17. I do not find Mr Fripp's submissions persuasive. The judge (at [44]) correctly noted the appropriate tests as set out in HJ paragraph 35 (per Lord Hope) including, as Mr Fripp put it, the "why" test at 35(d): "The next stage, if it is found that the applicant will in fact conceal aspects of his sexual orientation if returned, is to consider why he will do so. If this will simply be in response to social pressures or for cultural or religious reasons of his own choosing and not because of fear of persecution, his claim for asylum must be rejected. But if the reason why he will resort to concealment is that he genuinely fears that otherwise he will be persecuted, it will be necessary to consider whether that fear is well-founded."

18. The judge dealt with this at [48] and [50]. At [48] he found that the appellant would not seek to practice his sexuality in such a manner that it becomes evident to society at large. His history exhibited a degree of "cautionary discretion." The judge expands on why he would do so at [50], where he states that the appellant would "choose to live that life with discretion, as he has hitherto, not because of a fear of persecution but because he would not wish to be seen to attract inappropriate attention to himself and would not wish to go out of his way to offend the social mores of Albania ? societal pressures would cause him to choose to live his relatively discreetly, rather than due to a fear of persecution."

19. Mr Fripp criticised the judge for referring to "social mores" and "societal pressures" rather than "social pressures." I do not consider the judge's wording of "societal pressures" rather than "social pressures" to be significant. I do not accept that by "societal pressures" he meant these pressures to be a hatred of gays and thus his was a fear of persecution. The judge twice specifically found that the appellant living discreetly was not due to a fear of persecution. His use of the term "social mores," i.e. the traditional customs and ways of behaving ties in with the reference in HJ to "social pressures or for cultural or religious reasons of his own choosing." Also, as Lord Rodger put it in HL at paragraph 82: "If the tribunal concludes that the applicant would choose to live discreetly simply because that is how he himself would wish to live?his application should be rejected?Such a person has no well founded fear of persecution because, for reasons that have nothing to do with persecution, he himself chooses to adopt a way of life which means that he is not in fact liable to be persecuted because he is gay." In this case the judge found such (namely, living discreetly because that is how he would wish to live) to be the appellant's position. On the evidence before him for the reasons he gave he was entitled to reach that conclusion.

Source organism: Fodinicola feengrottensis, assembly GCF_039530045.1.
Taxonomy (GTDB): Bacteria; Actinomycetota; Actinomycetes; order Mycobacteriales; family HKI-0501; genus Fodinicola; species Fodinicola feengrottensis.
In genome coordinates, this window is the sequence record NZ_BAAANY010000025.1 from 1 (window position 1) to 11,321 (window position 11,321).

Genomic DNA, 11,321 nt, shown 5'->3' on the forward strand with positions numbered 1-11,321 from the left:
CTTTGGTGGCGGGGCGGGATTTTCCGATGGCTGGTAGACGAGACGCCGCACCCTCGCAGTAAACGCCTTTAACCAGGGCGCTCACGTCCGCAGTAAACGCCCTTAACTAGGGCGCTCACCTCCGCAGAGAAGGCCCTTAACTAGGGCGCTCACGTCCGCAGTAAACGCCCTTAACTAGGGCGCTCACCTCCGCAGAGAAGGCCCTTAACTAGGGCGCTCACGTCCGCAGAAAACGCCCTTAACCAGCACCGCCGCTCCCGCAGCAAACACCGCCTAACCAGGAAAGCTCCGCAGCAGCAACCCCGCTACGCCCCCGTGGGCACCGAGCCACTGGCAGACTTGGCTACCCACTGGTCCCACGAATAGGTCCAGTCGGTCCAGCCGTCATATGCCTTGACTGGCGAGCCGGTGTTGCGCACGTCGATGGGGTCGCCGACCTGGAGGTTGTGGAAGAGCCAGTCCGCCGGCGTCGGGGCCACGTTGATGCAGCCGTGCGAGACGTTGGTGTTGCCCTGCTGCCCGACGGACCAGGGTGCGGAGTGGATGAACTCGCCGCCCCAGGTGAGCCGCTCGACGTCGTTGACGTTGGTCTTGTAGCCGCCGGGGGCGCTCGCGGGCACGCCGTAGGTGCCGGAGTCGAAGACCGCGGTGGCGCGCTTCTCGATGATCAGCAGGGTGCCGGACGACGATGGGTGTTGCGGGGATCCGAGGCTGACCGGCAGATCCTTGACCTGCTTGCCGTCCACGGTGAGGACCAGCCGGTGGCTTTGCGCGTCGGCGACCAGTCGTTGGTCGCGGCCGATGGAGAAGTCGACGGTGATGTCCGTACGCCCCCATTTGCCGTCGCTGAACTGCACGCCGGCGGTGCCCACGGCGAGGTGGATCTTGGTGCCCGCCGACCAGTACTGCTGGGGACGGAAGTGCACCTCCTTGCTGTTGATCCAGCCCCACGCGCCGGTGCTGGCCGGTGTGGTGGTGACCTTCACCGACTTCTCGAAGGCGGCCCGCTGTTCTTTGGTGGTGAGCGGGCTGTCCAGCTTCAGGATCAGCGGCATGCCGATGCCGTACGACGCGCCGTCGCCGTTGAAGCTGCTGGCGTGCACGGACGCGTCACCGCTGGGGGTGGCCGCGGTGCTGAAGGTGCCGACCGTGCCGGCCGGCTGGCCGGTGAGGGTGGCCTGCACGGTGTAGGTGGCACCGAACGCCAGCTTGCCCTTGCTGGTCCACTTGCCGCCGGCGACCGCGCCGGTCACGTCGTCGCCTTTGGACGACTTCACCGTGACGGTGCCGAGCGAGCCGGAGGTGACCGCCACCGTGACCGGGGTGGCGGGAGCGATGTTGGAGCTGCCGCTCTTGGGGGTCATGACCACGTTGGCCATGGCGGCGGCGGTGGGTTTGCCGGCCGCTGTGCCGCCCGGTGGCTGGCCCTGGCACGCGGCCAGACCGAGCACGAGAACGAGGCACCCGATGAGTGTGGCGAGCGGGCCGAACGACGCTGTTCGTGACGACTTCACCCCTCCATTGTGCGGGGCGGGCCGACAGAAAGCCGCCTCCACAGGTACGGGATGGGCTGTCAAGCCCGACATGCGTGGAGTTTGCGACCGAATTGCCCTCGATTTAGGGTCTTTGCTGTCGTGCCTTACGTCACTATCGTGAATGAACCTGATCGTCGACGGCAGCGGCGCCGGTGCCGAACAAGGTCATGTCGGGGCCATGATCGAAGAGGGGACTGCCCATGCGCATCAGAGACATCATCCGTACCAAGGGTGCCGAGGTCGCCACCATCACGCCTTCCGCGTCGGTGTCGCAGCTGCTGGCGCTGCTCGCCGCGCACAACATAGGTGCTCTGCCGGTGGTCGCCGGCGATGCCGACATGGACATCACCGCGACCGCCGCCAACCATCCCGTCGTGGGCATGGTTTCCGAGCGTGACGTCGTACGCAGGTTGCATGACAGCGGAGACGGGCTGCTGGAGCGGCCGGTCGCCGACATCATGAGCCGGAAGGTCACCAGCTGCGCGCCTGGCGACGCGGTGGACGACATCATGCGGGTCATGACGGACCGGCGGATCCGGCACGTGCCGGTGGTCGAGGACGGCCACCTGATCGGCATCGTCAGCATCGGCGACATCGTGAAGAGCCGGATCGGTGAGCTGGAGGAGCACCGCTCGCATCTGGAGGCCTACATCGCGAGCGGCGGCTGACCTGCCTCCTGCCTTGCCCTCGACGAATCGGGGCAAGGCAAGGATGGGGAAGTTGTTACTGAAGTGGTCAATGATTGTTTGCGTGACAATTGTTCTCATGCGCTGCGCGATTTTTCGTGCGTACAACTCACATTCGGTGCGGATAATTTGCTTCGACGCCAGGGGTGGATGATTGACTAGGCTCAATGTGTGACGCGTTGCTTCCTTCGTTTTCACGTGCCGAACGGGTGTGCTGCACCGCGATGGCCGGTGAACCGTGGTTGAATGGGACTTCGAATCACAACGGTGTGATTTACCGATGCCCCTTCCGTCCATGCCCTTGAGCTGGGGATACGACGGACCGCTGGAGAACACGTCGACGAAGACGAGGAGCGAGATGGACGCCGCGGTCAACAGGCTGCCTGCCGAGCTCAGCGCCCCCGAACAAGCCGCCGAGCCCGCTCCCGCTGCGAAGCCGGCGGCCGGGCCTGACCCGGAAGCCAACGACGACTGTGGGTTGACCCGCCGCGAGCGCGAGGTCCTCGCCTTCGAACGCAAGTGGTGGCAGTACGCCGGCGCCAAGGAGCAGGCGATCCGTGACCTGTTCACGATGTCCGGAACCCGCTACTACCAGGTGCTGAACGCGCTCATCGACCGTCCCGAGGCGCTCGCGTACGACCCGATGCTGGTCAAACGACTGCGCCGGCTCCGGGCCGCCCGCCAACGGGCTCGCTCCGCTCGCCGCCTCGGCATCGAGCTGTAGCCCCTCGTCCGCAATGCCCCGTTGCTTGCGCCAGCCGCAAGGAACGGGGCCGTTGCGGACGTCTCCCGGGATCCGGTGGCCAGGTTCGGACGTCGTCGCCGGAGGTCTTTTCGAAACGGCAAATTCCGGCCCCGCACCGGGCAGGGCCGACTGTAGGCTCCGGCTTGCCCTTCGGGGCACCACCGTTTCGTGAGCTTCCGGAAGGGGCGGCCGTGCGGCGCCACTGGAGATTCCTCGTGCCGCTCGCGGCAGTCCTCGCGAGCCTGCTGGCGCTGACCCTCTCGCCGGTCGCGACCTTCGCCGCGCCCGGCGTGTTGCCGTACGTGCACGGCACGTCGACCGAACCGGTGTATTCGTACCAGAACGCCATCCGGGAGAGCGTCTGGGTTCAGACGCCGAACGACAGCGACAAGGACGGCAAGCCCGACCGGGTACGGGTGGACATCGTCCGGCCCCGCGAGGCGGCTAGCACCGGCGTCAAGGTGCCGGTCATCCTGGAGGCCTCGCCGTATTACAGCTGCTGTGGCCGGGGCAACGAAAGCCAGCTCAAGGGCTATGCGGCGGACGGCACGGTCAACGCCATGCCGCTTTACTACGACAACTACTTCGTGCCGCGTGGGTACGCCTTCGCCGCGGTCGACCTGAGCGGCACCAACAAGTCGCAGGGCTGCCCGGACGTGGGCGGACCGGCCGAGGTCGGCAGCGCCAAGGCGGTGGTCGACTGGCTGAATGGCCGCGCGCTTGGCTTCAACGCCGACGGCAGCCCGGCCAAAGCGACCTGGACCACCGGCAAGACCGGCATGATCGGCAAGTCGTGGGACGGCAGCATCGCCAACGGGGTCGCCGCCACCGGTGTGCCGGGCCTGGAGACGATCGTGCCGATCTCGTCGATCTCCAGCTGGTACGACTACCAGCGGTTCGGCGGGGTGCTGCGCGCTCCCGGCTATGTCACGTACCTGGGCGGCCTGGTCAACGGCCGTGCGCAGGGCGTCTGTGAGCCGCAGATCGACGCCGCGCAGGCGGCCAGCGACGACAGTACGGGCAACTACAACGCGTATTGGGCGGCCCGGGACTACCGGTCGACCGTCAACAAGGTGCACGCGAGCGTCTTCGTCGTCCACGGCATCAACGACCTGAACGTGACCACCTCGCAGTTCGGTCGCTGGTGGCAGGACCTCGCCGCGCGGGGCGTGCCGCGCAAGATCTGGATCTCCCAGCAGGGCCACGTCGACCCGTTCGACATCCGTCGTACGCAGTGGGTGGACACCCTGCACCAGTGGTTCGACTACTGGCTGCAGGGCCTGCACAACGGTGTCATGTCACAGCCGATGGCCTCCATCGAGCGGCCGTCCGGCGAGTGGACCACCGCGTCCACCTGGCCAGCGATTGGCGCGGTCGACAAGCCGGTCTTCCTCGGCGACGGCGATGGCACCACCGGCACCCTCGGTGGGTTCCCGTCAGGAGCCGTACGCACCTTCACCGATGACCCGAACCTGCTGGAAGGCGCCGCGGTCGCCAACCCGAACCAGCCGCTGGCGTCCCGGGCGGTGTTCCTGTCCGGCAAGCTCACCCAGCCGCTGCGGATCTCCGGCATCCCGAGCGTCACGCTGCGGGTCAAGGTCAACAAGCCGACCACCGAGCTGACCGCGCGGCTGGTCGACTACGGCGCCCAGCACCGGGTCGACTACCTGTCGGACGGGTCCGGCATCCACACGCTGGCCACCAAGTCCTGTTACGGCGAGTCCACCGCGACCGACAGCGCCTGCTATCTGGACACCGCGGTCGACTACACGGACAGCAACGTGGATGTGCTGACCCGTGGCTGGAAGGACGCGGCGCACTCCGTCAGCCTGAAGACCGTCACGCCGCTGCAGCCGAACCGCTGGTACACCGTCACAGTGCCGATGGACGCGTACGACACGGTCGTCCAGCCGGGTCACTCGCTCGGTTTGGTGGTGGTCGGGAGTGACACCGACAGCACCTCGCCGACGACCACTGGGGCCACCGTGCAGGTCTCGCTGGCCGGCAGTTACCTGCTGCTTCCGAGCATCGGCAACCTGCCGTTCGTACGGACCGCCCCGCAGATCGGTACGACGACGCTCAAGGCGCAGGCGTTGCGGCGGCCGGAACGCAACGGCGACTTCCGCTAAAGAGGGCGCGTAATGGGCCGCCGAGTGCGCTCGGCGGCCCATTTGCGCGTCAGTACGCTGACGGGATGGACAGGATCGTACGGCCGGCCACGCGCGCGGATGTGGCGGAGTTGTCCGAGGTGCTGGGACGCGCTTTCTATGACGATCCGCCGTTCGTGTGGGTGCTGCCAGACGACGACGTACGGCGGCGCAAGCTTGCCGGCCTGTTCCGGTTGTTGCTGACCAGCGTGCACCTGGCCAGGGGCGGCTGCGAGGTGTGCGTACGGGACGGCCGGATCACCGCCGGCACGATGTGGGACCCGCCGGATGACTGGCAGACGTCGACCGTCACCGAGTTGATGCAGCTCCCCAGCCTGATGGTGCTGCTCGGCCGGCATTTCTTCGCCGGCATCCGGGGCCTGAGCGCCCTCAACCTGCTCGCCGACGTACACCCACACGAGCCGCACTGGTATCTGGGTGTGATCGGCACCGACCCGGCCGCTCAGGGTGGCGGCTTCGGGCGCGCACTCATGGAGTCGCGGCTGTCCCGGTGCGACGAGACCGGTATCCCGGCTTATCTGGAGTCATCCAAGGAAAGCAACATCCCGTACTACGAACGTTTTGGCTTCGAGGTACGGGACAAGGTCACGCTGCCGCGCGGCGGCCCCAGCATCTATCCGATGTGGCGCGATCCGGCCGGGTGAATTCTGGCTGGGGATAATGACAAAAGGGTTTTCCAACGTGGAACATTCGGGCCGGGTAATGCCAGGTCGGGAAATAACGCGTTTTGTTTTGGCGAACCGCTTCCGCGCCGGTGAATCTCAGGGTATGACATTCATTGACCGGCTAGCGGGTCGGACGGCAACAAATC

20. Even if I am wrong in that assessment the decision, in my judgement, does not show material error. The final and conclusive question posed in HJ is "does he have a well-founded fear that he will be persecuted."

21. The judge noted the recent Country Guidance namely BF (Tirana - gay men) Albania [2019] UK 93 where the headnote states:
" ?
(ii) Turning to the position in Tirana, in general, an openly gay man, by virtue of that fact alone, would not have an objectively well-founded fear of serious harm or persecution on return to Tirana.
(iv) There exists in Tirana a generally effective system of protection should an openly gay man face a risk of harm in that city or from elsewhere in Albania."
22. Mr Fripp's submission was that this was not a standard case. The appellant had claimed he would be at risk from his father or the police with whom the father had influence.

23. The judge did not accept these claims. I do not find merit in Mr Fripp's submission that the judge gave inadequate reasons in so doing. His analysis and conclusion at [42] as to why his father would have no further interest in him, namely, that his ability to attend school after his sexuality because known to the community and for the period after he left school before he left Albania, without suffering harm from his father, and that he would not be living in the family household, were open to him on the evidence.

24. Similarly, his conclusion (at [34]) that the appellant's failure at interview to make reference to a relationship between the father and any influential police officer, despite being specifically asked, was evidence which entitled the judge to conclude that the claim in that respect had not been established.

25. Thus, for the reasons given, the appellant, even with a well-founded fear, falls within the general group of people referred to at (v) of the headnote of BF. The judge's decision on the asylum claim showed no material error of law.

26. As for paragraph 276ADE(1)(vi) as Mr Turfan indicated there is an elevated threshold. The judge's analysis, while fairly brief, is adequate. The appellant has not established he has a well founded fear. While acknowledging some mental health issues the judge found the appellant to be physically healthy and capable of employment. He has not been in the UK long and is familiar with Tirana. His conclusion that the appellant could not succeed under paragraph 276ADE is unassailable.

Notice of Decision

The decision of the First-tier Tribunal shows no material error of law and that decision dismissing the appeal shall stand.

An anonymity order is made. Unless and until a tribunal or court directs otherwise the appellant is granted anonymity. Failure to comply with this order could lead to contempt of court proceedings.

Signed Date 23 August 2019

Upper Tribunal Judge Conway